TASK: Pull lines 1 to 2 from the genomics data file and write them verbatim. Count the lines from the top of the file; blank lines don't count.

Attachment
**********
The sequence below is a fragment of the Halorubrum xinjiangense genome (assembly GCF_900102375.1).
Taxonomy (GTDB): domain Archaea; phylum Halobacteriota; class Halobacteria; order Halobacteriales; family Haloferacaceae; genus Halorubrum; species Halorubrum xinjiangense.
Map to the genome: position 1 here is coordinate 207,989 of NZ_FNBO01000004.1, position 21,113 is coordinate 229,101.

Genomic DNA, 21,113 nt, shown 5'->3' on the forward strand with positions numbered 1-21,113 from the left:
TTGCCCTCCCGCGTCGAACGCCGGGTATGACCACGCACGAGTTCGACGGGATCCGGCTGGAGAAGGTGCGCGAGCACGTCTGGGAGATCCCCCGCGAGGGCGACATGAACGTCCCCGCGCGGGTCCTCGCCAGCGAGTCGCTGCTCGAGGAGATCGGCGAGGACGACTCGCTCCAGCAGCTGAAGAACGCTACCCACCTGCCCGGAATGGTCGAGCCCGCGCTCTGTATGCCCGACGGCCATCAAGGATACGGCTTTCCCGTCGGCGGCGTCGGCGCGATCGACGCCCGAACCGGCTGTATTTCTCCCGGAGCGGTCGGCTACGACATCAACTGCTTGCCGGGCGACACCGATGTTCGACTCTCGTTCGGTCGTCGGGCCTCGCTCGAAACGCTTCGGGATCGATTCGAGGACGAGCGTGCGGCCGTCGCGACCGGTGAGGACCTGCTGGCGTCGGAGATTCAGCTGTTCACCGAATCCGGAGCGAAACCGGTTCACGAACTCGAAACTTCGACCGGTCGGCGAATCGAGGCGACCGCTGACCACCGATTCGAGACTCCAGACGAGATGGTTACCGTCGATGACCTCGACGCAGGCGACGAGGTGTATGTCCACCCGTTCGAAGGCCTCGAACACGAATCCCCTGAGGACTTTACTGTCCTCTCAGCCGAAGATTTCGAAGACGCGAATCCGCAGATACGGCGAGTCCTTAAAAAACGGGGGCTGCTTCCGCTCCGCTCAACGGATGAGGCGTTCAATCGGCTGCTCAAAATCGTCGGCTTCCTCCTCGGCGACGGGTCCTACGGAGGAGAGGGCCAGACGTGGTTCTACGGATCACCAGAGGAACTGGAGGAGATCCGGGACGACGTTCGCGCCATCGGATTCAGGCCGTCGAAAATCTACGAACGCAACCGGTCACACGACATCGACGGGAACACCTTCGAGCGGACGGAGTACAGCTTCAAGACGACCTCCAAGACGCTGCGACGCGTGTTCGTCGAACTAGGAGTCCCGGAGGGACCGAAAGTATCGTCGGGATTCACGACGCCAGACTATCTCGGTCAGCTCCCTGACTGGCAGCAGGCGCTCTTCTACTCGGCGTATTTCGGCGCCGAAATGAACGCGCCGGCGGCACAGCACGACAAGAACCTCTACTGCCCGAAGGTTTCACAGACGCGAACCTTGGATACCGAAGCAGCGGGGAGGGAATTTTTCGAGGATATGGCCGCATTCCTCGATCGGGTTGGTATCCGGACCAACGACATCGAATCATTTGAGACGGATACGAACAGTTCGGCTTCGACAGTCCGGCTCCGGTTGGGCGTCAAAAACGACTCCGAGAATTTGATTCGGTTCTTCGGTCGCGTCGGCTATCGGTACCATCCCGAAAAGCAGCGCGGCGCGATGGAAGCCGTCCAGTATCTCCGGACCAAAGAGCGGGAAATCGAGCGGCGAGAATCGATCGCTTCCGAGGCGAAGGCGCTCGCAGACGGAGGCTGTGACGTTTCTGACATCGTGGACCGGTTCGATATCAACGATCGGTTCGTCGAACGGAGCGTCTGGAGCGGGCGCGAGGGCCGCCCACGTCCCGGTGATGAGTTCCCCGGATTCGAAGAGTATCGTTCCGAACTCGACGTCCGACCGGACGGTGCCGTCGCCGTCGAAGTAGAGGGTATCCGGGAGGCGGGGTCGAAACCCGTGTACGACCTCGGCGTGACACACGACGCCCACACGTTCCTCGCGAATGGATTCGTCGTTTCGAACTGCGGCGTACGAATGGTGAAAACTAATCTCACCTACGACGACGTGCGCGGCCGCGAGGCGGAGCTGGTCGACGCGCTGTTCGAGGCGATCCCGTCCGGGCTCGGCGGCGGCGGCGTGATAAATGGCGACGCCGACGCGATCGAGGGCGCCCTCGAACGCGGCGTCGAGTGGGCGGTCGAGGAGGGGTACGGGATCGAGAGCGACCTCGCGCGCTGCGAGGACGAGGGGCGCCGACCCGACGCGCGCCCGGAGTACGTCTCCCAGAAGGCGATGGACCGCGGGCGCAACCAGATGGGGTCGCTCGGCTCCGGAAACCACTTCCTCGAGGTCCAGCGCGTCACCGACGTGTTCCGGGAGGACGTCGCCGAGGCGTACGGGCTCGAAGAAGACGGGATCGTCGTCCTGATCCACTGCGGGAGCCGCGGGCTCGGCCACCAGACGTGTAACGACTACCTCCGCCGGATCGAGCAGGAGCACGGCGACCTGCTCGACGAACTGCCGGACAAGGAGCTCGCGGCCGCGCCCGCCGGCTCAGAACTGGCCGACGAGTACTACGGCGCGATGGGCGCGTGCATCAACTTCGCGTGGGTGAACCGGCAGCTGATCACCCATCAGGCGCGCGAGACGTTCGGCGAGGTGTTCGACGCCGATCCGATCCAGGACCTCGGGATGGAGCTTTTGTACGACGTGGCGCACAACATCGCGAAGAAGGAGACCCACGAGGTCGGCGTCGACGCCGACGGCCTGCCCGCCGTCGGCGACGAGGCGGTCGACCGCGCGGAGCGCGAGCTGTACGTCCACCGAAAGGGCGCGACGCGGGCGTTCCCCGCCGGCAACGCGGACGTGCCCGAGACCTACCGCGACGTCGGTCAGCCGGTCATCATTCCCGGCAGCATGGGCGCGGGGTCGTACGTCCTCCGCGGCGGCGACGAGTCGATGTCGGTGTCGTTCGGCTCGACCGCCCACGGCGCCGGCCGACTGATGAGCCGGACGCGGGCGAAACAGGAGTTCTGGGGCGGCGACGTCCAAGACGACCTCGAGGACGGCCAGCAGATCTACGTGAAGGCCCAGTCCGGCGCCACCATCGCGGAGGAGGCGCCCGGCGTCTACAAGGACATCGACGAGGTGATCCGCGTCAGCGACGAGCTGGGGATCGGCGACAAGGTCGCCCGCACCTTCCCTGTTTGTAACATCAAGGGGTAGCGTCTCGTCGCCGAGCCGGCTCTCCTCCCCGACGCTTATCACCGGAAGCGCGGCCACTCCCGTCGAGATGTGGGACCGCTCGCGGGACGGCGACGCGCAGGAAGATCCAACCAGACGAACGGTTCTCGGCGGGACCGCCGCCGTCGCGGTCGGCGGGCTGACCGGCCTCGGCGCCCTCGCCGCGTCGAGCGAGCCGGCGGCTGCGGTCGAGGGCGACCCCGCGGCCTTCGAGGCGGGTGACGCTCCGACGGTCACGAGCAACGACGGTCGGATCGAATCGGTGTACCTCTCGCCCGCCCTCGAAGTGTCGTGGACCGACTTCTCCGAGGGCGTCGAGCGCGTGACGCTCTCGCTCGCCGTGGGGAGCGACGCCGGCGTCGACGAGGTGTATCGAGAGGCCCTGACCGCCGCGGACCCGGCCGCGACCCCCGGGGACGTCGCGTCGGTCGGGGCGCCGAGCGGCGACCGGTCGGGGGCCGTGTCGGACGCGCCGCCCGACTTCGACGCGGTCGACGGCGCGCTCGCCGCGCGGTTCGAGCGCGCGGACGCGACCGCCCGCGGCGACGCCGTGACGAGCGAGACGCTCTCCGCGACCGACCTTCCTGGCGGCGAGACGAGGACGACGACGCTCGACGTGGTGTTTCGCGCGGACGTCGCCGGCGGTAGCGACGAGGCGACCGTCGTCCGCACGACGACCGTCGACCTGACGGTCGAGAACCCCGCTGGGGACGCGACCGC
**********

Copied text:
The sequence below is a fragment of the Halorubrum xinjiangense genome (assembly GCF_900102375.1).
Taxonomy (GTDB): domain Archaea; phylum Halobacteriota; class Halobacteria; order Halobacteriales; family Haloferacaceae; genus Halorubrum; species Halorubrum xinjiangense.